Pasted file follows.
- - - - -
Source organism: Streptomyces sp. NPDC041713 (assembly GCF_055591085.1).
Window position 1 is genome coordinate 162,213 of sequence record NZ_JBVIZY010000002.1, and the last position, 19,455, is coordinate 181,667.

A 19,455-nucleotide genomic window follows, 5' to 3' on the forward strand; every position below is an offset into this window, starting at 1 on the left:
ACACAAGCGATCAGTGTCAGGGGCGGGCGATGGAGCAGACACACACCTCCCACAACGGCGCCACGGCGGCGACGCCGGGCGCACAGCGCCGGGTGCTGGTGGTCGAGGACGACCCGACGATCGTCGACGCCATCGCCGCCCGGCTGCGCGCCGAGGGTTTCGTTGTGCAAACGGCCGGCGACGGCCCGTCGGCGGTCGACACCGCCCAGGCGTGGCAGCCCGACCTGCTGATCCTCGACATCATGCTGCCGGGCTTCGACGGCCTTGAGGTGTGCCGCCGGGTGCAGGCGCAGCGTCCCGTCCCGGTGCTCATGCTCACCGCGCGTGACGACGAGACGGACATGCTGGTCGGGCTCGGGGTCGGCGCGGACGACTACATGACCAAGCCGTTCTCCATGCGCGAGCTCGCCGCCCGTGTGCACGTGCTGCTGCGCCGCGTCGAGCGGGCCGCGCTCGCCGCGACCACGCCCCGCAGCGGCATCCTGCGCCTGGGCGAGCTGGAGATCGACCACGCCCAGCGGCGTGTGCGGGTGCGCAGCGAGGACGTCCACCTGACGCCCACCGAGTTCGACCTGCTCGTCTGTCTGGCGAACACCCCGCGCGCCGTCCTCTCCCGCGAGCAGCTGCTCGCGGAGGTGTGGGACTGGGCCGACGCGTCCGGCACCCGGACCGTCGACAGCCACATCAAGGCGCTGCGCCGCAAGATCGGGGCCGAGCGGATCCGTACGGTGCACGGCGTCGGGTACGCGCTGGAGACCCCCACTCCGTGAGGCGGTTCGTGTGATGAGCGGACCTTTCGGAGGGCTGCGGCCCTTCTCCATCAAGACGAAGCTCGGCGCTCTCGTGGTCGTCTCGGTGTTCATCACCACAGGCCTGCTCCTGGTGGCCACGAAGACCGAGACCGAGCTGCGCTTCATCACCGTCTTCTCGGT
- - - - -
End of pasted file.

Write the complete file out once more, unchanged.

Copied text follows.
Source organism: Streptomyces sp. NPDC041713 (assembly GCF_055591085.1).
Window position 1 is genome coordinate 162,213 of sequence record NZ_JBVIZY010000002.1, and the last position, 19,455, is coordinate 181,667.

A 19,455-nucleotide genomic window follows, 5' to 3' on the forward strand; every position below is an offset into this window, starting at 1 on the left:
ACACAAGCGATCAGTGTCAGGGGCGGGCGATGGAGCAGACACACACCTCCCACAACGGCGCCACGGCGGCGACGCCGGGCGCACAGCGCCGGGTGCTGGTGGTCGAGGACGACCCGACGATCGTCGACGCCATCGCCGCCCGGCTGCGCGCCGAGGGTTTCGTTGTGCAAACGGCCGGCGACGGCCCGTCGGCGGTCGACACCGCCCAGGCGTGGCAGCCCGACCTGCTGATCCTCGACATCATGCTGCCGGGCTTCGACGGCCTTGAGGTGTGCCGCCGGGTGCAGGCGCAGCGTCCCGTCCCGGTGCTCATGCTCACCGCGCGTGACGACGAGACGGACATGCTGGTCGGGCTCGGGGTCGGCGCGGACGACTACATGACCAAGCCGTTCTCCATGCGCGAGCTCGCCGCCCGTGTGCACGTGCTGCTGCGCCGCGTCGAGCGGGCCGCGCTCGCCGCGACCACGCCCCGCAGCGGCATCCTGCGCCTGGGCGAGCTGGAGATCGACCACGCCCAGCGGCGTGTGCGGGTGCGCAGCGAGGACGTCCACCTGACGCCCACCGAGTTCGACCTGCTCGTCTGTCTGGCGAACACCCCGCGCGCCGTCCTCTCCCGCGAGCAGCTGCTCGCGGAGGTGTGGGACTGGGCCGACGCGTCCGGCACCCGGACCGTCGACAGCCACATCAAGGCGCTGCGCCGCAAGATCGGGGCCGAGCGGATCCGTACGGTGCACGGCGTCGGGTACGCGCTGGAGACCCCCACTCCGTGAGGCGGTTCGTGTGATGAGCGGACCTTTCGGAGGGCTGCGGCCCTTCTCCATCAAGACGAAGCTCGGCGCTCTCGTGGTCGTCTCGGTGTTCATCACCACAGGCCTGCTCCTGGTGGCCACGAAGACCGAGACCGAGCTGCGCTTCATCACCGTCTTCTCGGT